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radon testing columbus

Do I have RADON?

By | A Blog to Protect Yourself and Your Family from Radon | No Comments

Radon is an odorless, invisible, radioactive gas that can enter your home from the ground through cracks in the foundation. A known human carcinogen, radon is the second leading cause of lung cancer.

Nearly one in 15 U.S. homes is believed to have an elevated radon level, the U.S. Environmental Protection Agency says, and the risk is especially high in most of Ohio. Environmental Protection Agency’s action guideline of 4 picocuries per liter.

You can search for radon test data by zip code, but hands down, the smartest thing to do is to test your home for radon, no matter where you live. Protect yourself and your loved ones: Do a home radon test.

Testing your home is easy!

Testing is the only way to know if your home has elevated levels of radon. You may hire a state-certified testing company. Because radon levels are often highest in the basement, placing your test there is a good idea. However, radon levels can also be high above ground, even in homes without basements, so the ground floor is also a good location to test.



If your radon test result are higher than 4 pCi/L, consider doing a second test to confirm the results. If your radon test result is 4-8 pCi/L, you can do a second long-term (365 days) test to get a better idea of the annual average or do another short-term test (2-7 days). In either case, if the result is still 4 pCi/L or higher, you should take corrective action to reduce the radon levels in your home.


We know radon! One of our licensed mitigators will give you a free estimate and explain the installation process. The installation should take less than a day

After the system has been running for at least 24 hours, the installer should assure that a post-test is performed to make sure radon levels have been successfully reduced.


Periodically look at the U-tube manometer that has been installed on the PVC piping of your system to make sure the fan is running. The fan is running if the levels of fluid on each side of the glass tube are uneven. If the fluid levels on each side of the glass tubing are even with each other, the fan may not be working properly or may be off completely. In this case you should give us a call to us look at the fan and system.


  • The EPA radon website has a lot of information on radon’s health hazards and radon levels, testing, and mitigation.
  • The EPA has great information for parents concerned about radon at their children’s school.
  • The National Academy of Sciences publication on Risk Assessment of Radon in Drinking Water is the most recent authoritative work on the issue of radon in drinking water and its health effects. Scroll down and read the Executive Summary.
  • Check out the Resource tab at Radon Leaders, a collaborative web site of the federal government, states, and industry all involved with the promotion of radon awareness.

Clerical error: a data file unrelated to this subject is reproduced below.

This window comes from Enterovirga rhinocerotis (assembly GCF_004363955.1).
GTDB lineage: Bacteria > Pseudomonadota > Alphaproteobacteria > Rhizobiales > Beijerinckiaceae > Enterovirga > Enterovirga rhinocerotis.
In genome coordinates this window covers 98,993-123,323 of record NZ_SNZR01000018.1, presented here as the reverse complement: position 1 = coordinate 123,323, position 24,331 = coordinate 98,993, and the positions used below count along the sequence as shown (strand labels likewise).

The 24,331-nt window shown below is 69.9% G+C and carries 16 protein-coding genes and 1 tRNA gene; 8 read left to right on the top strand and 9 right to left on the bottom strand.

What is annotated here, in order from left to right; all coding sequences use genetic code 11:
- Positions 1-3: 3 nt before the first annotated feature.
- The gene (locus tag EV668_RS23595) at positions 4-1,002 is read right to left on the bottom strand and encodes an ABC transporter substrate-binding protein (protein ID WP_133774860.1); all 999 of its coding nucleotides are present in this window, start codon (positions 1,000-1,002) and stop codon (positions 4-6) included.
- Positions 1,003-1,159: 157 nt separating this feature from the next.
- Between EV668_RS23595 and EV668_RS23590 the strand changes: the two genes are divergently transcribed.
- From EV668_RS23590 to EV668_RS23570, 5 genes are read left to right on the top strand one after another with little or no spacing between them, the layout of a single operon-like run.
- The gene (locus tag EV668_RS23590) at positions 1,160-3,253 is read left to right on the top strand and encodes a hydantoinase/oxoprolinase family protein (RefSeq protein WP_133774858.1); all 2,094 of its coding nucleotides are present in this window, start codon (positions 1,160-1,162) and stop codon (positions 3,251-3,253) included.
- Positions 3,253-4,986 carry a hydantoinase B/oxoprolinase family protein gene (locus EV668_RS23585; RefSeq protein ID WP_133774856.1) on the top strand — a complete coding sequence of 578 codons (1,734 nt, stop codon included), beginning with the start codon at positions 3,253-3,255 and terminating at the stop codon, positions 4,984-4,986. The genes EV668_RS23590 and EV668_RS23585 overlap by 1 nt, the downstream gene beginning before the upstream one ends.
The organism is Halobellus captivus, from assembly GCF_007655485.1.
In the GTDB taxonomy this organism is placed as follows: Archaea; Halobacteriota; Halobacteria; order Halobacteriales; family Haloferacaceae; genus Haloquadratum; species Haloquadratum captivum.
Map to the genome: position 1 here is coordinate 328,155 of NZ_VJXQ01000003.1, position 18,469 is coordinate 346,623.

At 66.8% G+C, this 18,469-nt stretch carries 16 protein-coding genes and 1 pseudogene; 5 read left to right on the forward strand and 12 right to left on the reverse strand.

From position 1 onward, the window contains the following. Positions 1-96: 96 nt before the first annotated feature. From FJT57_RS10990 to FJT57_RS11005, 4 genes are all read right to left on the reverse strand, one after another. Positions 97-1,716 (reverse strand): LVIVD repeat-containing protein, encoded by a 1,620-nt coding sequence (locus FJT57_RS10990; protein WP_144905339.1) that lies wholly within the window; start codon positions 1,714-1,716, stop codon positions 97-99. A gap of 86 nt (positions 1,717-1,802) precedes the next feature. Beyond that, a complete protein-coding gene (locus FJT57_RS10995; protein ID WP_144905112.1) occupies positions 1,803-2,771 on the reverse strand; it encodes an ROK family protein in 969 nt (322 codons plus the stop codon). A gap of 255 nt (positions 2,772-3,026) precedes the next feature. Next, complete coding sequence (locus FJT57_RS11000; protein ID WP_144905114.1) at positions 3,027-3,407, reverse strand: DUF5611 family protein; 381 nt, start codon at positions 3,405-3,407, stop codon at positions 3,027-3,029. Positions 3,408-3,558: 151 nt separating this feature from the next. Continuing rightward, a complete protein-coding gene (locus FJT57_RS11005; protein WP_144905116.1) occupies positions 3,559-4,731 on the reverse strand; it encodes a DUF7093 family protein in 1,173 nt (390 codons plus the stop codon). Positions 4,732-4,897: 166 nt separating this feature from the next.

• The U.S. Geological Survey provides some great basic information on radon and geology

Radon testing not mandatory in OH, despite tens of thousands who die from radon exposure every year

By | A Blog to Protect Yourself and Your Family from Radon | No Comments


MENTOR, Ohio – The U.S. EPA reports more than 20,000 people die from lung cancer due to radon gas over-exposure in the U.S. every year. But despite this statistic, Ohio still doesn’t require radon testing at homes and public buildings.

Bert Mechenbier, Environmental Health Supervisor with the Lake County General Heath District, said he believes mandatory radon testing would be a good idea.

“It should be required to protect any potential homeowners, home purchasers, so they know what they are getting,” said Mechenbier. “If there is a radon issue, it can be dealt with at the point of sale. Just so you can lower the exposure to the people of the state.”

Anthony Russo, President of Northern Ohio Inspections, agrees radon testing should be required, especially at schools.

Russo said radon kills 20 to 30 times more people is the U.S. than accidental carbon monoxide poisonings every year.

“People don’t realize how paramount of an issue this is,” said Russo. “I believe that Ohio should have mandatory testing, especially for the children, who are in schools.”

The Ohio Department of Health said it requires licensing for inspectors conducting radon tests, but didn’t say if or when it would require testing across the state.

The Ohio Department of Health stressed the importance of using a licensed radon inspector, and referred homeowners to the many radon resources on its website.

Currently, only eights states in the U.S. have made radon testing mandatory.

Original story can be found on the News 5 Cleveland website here.

Radon can be found all over Columbus and Central Ohio

By | A Blog to Protect Yourself and Your Family from Radon | No Comments
Radon comes from the natural (radioactive) breakdown of uranium in soil, rock and water and gets into the air you breathe. Radon can be found all over the U.S. It can get into any type of building—homes, offices, and schools—and result in a high indoor radon level. But you and your family are most likely to get your greatest exposure at home, where you spend most of your time.
Therefore, you should test for radon. Testing is the only way to know if you and your family are at risk from radon. EPA and the Surgeon General recommend testing all homes below the third floor for radon. EPA also recommends testing in schools. Testing is inexpensive and easy—it should only take a few minutes of your time. Millions of Americans have already tested their homes for radon.
You can get a FREE RADON TEST from the Ohio Department of Health